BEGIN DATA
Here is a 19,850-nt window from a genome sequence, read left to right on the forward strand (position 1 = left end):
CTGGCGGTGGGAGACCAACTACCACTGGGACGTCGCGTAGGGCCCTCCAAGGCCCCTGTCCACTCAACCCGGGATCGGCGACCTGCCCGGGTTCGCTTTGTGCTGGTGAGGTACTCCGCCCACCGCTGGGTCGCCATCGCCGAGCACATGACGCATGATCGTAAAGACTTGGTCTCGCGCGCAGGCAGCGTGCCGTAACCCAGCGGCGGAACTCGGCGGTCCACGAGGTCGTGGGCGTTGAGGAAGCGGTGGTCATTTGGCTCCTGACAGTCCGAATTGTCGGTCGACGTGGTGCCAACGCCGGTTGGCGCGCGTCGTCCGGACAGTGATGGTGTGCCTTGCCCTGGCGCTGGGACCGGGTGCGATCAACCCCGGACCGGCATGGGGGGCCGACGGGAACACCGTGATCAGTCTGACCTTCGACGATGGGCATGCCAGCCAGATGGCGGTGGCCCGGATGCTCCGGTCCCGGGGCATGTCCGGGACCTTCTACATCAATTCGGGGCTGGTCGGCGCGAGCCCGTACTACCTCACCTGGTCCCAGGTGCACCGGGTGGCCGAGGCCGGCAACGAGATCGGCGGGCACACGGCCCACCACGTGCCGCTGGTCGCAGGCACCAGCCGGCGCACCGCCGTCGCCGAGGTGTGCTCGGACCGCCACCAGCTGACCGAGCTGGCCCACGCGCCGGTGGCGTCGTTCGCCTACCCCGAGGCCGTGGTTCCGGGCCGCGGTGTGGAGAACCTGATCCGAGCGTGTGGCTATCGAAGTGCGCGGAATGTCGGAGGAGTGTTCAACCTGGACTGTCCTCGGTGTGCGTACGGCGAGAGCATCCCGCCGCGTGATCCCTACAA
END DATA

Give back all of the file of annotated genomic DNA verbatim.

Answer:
Here is a 19,850-nt window from a genome sequence, read left to right on the forward strand (position 1 = left end):
CTGGCGGTGGGAGACCAACTACCACTGGGACGTCGCGTAGGGCCCTCCAAGGCCCCTGTCCACTCAACCCGGGATCGGCGACCTGCCCGGGTTCGCTTTGTGCTGGTGAGGTACTCCGCCCACCGCTGGGTCGCCATCGCCGAGCACATGACGCATGATCGTAAAGACTTGGTCTCGCGCGCAGGCAGCGTGCCGTAACCCAGCGGCGGAACTCGGCGGTCCACGAGGTCGTGGGCGTTGAGGAAGCGGTGGTCATTTGGCTCCTGACAGTCCGAATTGTCGGTCGACGTGGTGCCAACGCCGGTTGGCGCGCGTCGTCCGGACAGTGATGGTGTGCCTTGCCCTGGCGCTGGGACCGGGTGCGATCAACCCCGGACCGGCATGGGGGGCCGACGGGAACACCGTGATCAGTCTGACCTTCGACGATGGGCATGCCAGCCAGATGGCGGTGGCCCGGATGCTCCGGTCCCGGGGCATGTCCGGGACCTTCTACATCAATTCGGGGCTGGTCGGCGCGAGCCCGTACTACCTCACCTGGTCCCAGGTGCACCGGGTGGCCGAGGCCGGCAACGAGATCGGCGGGCACACGGCCCACCACGTGCCGCTGGTCGCAGGCACCAGCCGGCGCACCGCCGTCGCCGAGGTGTGCTCGGACCGCCACCAGCTGACCGAGCTGGCCCACGCGCCGGTGGCGTCGTTCGCCTACCCCGAGGCCGTGGTTCCGGGCCGCGGTGTGGAGAACCTGATCCGAGCGTGTGGCTATCGAAGTGCGCGGAATGTCGGAGGAGTGTTCAACCTGGACTGTCCTCGGTGTGCGTACGGCGAGAGCATCCCGCCGCGTGATCCCTACAA